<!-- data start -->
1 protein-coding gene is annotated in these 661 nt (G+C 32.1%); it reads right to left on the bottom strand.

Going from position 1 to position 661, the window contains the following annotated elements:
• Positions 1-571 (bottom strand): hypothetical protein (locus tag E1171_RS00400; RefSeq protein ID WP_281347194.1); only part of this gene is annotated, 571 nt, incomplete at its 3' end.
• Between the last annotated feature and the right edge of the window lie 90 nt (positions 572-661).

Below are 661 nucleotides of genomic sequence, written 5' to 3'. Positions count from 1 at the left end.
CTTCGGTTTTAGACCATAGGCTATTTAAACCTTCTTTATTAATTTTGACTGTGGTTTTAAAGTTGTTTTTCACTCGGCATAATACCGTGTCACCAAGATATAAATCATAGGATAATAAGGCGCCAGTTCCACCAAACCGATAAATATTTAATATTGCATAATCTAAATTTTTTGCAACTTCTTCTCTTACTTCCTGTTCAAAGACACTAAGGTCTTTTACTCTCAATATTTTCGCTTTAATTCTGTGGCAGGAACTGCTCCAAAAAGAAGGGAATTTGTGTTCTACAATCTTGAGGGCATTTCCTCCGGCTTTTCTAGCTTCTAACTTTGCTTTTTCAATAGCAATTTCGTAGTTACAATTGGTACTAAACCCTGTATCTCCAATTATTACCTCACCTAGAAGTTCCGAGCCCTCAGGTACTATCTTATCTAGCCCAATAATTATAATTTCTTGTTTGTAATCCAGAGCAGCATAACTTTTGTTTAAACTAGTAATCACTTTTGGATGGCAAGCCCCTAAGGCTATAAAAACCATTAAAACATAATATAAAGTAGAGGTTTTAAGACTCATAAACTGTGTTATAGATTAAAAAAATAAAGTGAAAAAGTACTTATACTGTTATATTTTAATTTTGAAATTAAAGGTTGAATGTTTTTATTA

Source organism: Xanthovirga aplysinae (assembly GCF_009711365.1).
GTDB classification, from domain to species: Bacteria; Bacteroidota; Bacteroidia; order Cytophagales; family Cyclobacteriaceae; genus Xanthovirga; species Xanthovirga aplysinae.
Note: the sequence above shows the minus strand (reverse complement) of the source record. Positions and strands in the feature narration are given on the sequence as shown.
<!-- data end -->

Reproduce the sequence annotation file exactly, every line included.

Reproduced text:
1 protein-coding gene is annotated in these 661 nt (G+C 32.1%); it reads right to left on the bottom strand.

Going from position 1 to position 661, the window contains the following annotated elements:
• Positions 1-571 (bottom strand): hypothetical protein (locus tag E1171_RS00400; RefSeq protein ID WP_281347194.1); only part of this gene is annotated, 571 nt, incomplete at its 3' end.
• Between the last annotated feature and the right edge of the window lie 90 nt (positions 572-661).

Below are 661 nucleotides of genomic sequence, written 5' to 3'. Positions count from 1 at the left end.
CTTCGGTTTTAGACCATAGGCTATTTAAACCTTCTTTATTAATTTTGACTGTGGTTTTAAAGTTGTTTTTCACTCGGCATAATACCGTGTCACCAAGATATAAATCATAGGATAATAAGGCGCCAGTTCCACCAAACCGATAAATATTTAATATTGCATAATCTAAATTTTTTGCAACTTCTTCTCTTACTTCCTGTTCAAAGACACTAAGGTCTTTTACTCTCAATATTTTCGCTTTAATTCTGTGGCAGGAACTGCTCCAAAAAGAAGGGAATTTGTGTTCTACAATCTTGAGGGCATTTCCTCCGGCTTTTCTAGCTTCTAACTTTGCTTTTTCAATAGCAATTTCGTAGTTACAATTGGTACTAAACCCTGTATCTCCAATTATTACCTCACCTAGAAGTTCCGAGCCCTCAGGTACTATCTTATCTAGCCCAATAATTATAATTTCTTGTTTGTAATCCAGAGCAGCATAACTTTTGTTTAAACTAGTAATCACTTTTGGATGGCAAGCCCCTAAGGCTATAAAAACCATTAAAACATAATATAAAGTAGAGGTTTTAAGACTCATAAACTGTGTTATAGATTAAAAAAATAAAGTGAAAAAGTACTTATACTGTTATATTTTAATTTTGAAATTAAAGGTTGAATGTTTTTATTA

Source organism: Xanthovirga aplysinae (assembly GCF_009711365.1).
GTDB classification, from domain to species: Bacteria; Bacteroidota; Bacteroidia; order Cytophagales; family Cyclobacteriaceae; genus Xanthovirga; species Xanthovirga aplysinae.
Note: the sequence above shows the minus strand (reverse complement) of the source record. Positions and strands in the feature narration are given on the sequence as shown.